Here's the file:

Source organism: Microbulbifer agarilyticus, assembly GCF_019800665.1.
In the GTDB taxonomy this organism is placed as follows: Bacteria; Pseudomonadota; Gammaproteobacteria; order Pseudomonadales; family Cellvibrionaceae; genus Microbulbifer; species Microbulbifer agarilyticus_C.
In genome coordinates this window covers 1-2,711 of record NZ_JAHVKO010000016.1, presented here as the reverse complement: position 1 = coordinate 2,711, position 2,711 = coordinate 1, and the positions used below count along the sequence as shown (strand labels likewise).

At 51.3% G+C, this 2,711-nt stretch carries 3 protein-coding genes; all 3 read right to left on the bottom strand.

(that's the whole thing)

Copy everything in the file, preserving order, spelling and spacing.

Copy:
Source organism: Microbulbifer agarilyticus, assembly GCF_019800665.1.
In the GTDB taxonomy this organism is placed as follows: Bacteria; Pseudomonadota; Gammaproteobacteria; order Pseudomonadales; family Cellvibrionaceae; genus Microbulbifer; species Microbulbifer agarilyticus_C.
In genome coordinates this window covers 1-2,711 of record NZ_JAHVKO010000016.1, presented here as the reverse complement: position 1 = coordinate 2,711, position 2,711 = coordinate 1, and the positions used below count along the sequence as shown (strand labels likewise).

At 51.3% G+C, this 2,711-nt stretch carries 3 protein-coding genes; all 3 read right to left on the bottom strand.